- While overall consumer confidence remains subdued there’s a stark distinction between consumers’ relative optimism about their personal financial situation (possibly reflecting 52% having backed Brexit!) and willingness to undertake major purchases versus their continued pessimism about general economic prospects (see chart).
Consumption set to comes under pressure from weaker real incomes as inflation rises
On top of those strains, the consumer is yet to face the real Brexit-related challenges. Specifically, as MPC have flagged, growth of household real income is set to fall as inflation picks up further and wage growth likely remains muted. So consumers’ recent relative optimism about their the personal financial prospects (see Chart above) seems likely to become more aligned with their relative pessimism about general economic prospects.
My companion piece adopts a twin-track approach to arguing that inflation is set to rise further over the coming months.
- First, examining how inflationary pressures are growing in the supply chain: (i) there’s recently been upside news in both PPI and CPI inflation; (ii) there’s been a very close correlation between imported producer input price inflation and £ERI moves; (iii) Producer margins have been squeezed as output prices have risen less; (iv) Recent upside CPI inflation news hasn’t yet reflected components with high import intensities (although this isn’t unusual). Today’s manufacturing PMI provided furher evidence of the pressures: input prices rose at their fastest on record while output prices.
- Second, taking account of my previous research on how the CPI impact of a sterling move depends on the fundamental shock hitting the economy. Sterling’s depreciation seems to have been driven by a combination of higher FX risk premia and looser monetary conditions (see Sterling becomes unlovable), which tend to have larger CPI impacts (Forbes, Hjortsoe and Nenova (2015) reach similar conclusions.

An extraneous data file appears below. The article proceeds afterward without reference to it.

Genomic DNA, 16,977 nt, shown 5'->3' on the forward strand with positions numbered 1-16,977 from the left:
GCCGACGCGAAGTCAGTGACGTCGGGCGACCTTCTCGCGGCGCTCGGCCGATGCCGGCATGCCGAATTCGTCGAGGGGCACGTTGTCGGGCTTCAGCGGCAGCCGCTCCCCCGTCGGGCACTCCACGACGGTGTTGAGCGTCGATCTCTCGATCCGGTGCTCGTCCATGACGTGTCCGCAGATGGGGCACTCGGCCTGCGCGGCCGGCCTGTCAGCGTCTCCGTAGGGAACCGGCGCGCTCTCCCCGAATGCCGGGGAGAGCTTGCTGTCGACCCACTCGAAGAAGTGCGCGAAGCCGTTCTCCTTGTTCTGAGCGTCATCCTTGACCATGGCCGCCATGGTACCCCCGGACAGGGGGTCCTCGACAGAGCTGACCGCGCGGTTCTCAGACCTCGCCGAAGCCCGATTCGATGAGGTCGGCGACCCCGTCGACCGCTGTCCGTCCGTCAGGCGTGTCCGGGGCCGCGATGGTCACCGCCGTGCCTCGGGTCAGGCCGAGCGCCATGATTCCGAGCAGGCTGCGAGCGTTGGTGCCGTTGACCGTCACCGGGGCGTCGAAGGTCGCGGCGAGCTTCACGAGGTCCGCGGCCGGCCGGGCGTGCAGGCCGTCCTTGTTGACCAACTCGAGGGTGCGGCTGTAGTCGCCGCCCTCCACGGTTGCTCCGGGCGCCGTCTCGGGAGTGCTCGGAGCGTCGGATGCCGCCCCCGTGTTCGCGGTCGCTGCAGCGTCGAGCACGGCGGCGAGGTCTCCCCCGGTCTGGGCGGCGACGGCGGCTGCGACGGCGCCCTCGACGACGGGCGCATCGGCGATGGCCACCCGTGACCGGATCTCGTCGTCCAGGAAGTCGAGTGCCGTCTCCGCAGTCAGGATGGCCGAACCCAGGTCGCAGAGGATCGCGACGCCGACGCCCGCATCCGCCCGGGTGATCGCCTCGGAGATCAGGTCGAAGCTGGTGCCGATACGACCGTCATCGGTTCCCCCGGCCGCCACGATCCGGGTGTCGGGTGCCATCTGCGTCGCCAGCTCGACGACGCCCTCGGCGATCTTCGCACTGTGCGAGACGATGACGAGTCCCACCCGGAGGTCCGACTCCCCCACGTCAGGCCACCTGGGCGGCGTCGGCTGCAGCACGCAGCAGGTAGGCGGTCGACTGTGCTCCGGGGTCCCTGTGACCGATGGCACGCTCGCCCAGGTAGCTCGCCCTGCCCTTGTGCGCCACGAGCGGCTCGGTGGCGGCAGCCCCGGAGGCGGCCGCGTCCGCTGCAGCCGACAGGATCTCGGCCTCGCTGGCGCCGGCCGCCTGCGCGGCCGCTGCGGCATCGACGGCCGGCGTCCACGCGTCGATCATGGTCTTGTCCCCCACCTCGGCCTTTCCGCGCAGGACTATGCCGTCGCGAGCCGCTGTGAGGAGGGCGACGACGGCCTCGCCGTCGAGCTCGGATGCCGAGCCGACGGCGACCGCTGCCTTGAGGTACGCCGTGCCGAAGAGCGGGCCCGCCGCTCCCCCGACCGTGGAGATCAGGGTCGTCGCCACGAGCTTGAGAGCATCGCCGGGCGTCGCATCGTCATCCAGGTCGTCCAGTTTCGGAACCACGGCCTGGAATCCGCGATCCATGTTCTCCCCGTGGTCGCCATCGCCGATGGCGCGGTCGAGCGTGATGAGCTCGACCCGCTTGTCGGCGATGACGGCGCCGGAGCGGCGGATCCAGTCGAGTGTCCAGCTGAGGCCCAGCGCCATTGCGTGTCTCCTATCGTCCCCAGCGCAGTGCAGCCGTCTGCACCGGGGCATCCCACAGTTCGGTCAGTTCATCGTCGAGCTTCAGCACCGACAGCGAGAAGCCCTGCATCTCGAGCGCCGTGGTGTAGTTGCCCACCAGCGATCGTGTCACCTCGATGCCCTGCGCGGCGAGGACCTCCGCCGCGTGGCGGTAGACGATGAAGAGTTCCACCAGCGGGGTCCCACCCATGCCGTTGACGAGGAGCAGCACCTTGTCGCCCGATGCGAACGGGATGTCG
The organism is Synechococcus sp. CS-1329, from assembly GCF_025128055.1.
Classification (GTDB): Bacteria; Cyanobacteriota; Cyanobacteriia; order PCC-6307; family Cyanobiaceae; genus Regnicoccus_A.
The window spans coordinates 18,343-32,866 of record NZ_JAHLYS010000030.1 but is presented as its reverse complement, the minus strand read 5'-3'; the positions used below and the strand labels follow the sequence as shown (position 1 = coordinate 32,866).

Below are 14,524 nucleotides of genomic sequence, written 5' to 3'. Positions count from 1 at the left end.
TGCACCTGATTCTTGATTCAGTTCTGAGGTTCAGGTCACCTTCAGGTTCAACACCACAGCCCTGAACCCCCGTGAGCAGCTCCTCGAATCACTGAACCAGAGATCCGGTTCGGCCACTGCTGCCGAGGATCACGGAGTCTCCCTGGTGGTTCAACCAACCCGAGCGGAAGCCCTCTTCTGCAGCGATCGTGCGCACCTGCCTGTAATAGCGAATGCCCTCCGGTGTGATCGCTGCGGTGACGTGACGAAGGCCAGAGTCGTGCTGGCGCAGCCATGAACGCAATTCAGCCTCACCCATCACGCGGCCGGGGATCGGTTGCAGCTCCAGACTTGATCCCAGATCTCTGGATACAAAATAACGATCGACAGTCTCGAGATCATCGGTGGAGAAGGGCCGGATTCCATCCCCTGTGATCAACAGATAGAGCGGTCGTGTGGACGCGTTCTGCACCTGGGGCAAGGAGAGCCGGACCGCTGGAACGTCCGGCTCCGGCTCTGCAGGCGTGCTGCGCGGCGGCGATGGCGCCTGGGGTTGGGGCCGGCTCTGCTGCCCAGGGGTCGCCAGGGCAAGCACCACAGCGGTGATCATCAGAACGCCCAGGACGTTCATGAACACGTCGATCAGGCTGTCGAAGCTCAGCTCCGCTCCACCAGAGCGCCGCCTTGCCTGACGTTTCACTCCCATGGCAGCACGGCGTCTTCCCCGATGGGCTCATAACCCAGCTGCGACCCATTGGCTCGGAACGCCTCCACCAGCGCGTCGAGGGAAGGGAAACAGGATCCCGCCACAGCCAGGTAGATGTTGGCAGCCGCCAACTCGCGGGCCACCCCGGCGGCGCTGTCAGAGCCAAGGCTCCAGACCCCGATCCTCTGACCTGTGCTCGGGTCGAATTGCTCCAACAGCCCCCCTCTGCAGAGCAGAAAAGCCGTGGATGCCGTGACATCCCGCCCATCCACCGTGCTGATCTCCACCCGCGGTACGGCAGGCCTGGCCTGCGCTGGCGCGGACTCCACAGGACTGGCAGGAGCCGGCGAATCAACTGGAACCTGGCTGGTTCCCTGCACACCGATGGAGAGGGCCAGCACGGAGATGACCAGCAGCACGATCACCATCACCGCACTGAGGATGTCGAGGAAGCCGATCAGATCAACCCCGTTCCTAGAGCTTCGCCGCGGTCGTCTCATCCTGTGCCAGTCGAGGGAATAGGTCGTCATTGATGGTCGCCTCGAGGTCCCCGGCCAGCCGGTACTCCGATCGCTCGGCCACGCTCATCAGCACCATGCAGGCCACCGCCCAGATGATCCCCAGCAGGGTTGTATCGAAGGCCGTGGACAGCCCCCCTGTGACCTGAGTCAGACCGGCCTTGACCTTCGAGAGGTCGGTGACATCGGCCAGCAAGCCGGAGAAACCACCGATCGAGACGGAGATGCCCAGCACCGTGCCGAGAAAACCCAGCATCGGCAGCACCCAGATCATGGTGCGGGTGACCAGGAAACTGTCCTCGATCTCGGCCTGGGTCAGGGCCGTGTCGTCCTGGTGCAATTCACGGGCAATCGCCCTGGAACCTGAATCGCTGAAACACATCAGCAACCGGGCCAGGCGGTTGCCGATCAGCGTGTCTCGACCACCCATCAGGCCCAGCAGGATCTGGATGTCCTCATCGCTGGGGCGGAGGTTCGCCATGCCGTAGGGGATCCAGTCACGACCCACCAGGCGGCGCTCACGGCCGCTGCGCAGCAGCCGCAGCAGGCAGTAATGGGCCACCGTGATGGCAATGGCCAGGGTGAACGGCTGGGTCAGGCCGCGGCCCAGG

Given that approach, my personal forecast is that inflation will be around 3% in 2017 and 2018 i.e. higher than the 2.7% forecasts from the November IR. Interestingly, the latest NISER forecasts are for 3.3% in 2017 and 2.9% in 2018
Turning to the labour market, several fundamental factors point to nominal wage growth likely remaining within the 2-3% range witnessed over the past few years, with risks of falls (nothwithstanding the small upside news in the latest release). Specifically: (i) UK employment has stopped growing and average hours ; (ii) The job vacancy to unemployment ratio, a key measure of labour market ‘tightness’ has fallen to it’s lowest level since 2005 (see Chart); (iii) Redundancies have picked up to their highest level since early 2014; (iv) Surveys of recruitment difficulty have fallen; (v) Structural labour market changes seem to have reduced the equilibrium unemployment rate: wage growth has consistently confounded MPC expectations of a pickup as the unemployment rate has fallen. See here for analysis by MPC member Michael Saunders.
Already potential signs of slowing consumption momentum
While the hit to houshold real income will be a slow-burn drag on consumption, there’s actually already nascent signs of consumption losing momentum. Specifically: